There is an old saying that goes “the funny thing about common sense, is that it is hardly ever common”. I decided to make this a blog topic today, because in the past three weeks, I have shockingly run into this issue several times: giving a confession to the police.

Most people don’t have frequent interaction with the legal system or with police, so when they do, they tend be at a disadvantage. Here is a tip to help level the playing field that might seem obvious: Do not confess to a crime. In some cases it might not be apparent right away that you are giving what amounts to a confession, which is understandable but no less harmful to your defense. Here is one example:

The phone rings and it is the police. They believe that this whole situation that happened the other night (insert battery, sexual assault, vandalism, etc.) there is really just a big misunderstanding, and hey they agree with you that this whole thing is getting blown out of proportion. However, just like you, they have a job to do, can you just give a statement, and we can all move on with our lives?

While this seems like a casual conversation on paper, this is one of the most common ways that people will inadvertently confess, even if it is just partly, to a crime. Police officers have the ability to lie, which is understandable, if they couldn’t it would make undercover work extremely difficult. (Let’s also take a moment to dispel this rumor: No, a cop does NOT have to tell you that he is a cop. That is in no way entrapment.) Most police officers don’t lie maliciously, but they do have a few tricks up their sleeves. For example, they may phrase a request in a way that makes it seem you have to answer or give consent for a search, or tell you that they will go easier on you if you just go ahead and “tell the truth”. Well the truth is that in most cases any statement you make is against your interest, as is consenting to a search and while it is certainly easier for the police officer if you go ahead and “tell the truth”, also known as a confession, it won’t make it easier on you. Police officers have absolutely no say in the harshness of a penalty in a criminal case, which is strictly up to the Judge in your case.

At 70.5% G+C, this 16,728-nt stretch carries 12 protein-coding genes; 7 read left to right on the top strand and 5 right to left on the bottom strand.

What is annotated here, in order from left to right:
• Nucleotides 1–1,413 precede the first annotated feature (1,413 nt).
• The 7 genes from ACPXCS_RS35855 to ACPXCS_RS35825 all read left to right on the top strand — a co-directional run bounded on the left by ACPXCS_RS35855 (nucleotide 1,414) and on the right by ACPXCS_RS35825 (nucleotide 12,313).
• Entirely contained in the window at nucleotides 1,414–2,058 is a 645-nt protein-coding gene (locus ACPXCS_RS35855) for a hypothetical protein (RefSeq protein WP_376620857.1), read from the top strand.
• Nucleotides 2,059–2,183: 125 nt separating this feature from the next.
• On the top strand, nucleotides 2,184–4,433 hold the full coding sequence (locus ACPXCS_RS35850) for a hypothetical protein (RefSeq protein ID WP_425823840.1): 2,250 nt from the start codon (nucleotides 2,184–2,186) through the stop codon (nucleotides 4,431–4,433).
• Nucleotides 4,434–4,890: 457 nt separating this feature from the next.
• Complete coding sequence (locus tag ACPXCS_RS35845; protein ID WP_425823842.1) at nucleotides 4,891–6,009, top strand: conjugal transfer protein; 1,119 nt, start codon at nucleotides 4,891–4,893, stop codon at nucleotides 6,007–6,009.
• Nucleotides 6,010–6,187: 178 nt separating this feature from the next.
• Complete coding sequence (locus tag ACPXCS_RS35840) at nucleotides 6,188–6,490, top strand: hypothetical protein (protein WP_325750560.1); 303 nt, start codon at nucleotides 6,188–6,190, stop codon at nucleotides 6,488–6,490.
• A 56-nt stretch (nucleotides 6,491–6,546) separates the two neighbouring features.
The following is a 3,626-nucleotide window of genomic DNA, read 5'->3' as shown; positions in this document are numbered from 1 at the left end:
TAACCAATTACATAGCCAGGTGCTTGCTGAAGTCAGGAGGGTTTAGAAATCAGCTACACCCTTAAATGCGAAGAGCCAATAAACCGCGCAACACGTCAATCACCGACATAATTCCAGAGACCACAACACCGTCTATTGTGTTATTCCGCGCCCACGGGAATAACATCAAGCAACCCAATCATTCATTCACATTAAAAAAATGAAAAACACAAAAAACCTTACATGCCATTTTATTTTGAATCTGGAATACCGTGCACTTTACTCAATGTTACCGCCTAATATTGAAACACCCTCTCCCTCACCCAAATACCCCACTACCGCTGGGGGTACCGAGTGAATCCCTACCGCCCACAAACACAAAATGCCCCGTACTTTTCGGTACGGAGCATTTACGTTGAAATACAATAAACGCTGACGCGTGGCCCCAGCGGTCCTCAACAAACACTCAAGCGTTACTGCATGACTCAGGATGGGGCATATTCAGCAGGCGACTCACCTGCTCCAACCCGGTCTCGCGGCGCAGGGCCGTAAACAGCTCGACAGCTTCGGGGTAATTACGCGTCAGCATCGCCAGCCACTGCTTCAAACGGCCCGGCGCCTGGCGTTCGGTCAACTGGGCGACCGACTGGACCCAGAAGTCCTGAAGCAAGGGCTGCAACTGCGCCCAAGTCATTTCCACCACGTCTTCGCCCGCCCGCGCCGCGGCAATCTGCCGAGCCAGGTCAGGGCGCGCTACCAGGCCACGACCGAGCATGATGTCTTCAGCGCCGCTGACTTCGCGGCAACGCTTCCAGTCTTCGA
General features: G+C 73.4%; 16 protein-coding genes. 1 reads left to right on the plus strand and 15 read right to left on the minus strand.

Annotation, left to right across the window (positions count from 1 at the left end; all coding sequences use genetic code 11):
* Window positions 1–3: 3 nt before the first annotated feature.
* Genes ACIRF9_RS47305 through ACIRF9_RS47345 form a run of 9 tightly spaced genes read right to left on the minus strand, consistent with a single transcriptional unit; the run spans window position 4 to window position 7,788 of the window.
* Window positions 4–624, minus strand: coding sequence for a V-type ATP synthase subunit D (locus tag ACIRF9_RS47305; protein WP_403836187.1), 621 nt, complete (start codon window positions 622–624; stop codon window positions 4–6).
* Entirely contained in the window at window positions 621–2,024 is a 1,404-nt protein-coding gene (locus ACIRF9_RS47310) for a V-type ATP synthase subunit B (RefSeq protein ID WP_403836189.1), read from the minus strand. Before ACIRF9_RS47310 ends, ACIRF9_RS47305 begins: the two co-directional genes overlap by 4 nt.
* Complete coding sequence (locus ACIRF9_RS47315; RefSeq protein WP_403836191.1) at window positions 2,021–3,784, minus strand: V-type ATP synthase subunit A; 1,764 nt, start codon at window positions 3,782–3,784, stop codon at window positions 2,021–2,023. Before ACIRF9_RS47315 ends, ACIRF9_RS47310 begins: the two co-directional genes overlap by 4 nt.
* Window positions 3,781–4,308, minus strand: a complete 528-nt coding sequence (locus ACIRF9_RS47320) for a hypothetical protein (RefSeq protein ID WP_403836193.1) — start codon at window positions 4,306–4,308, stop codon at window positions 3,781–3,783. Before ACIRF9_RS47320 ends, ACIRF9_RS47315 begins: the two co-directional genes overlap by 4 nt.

Another situation that our office sees takes place partway through an ongoing case. Often times a situation has developed when someone is in custody or has bond conditions that are frustrating to them. In an effort to make an argument for why they should be allowed out of custody pending their trial, or to explain why certain bond conditions, such as a no contact order, are not necessary, the individual confesses to the crime they are charged with, or in some cases, new criminal charges. As your case progresses, it is an understandable to feel frustrated with the legal process, and that you want to get your side of the story out there. Many people feel like if they are able to tell a judge or prosecutor their side of the story, they will sympathize or understand the situation better, and offer to drop the charges or give a better deal. The important thing to remember is that you will eventually get a chance to tell your side of the story, but doing so too early can be devastating to your case.

If you are contacted by police who are seeking to have you make a statement, contact a Wisconsin Criminal Defense Attorney today.

Contrary to what most people believe, making a statement to police is not typically in your best interest, even if you are innocent. It is always a good idea to speak with an attorney prior to giving any official statement. This ensures that you protecting your best interests and prevents you from making any statement that could be incriminating.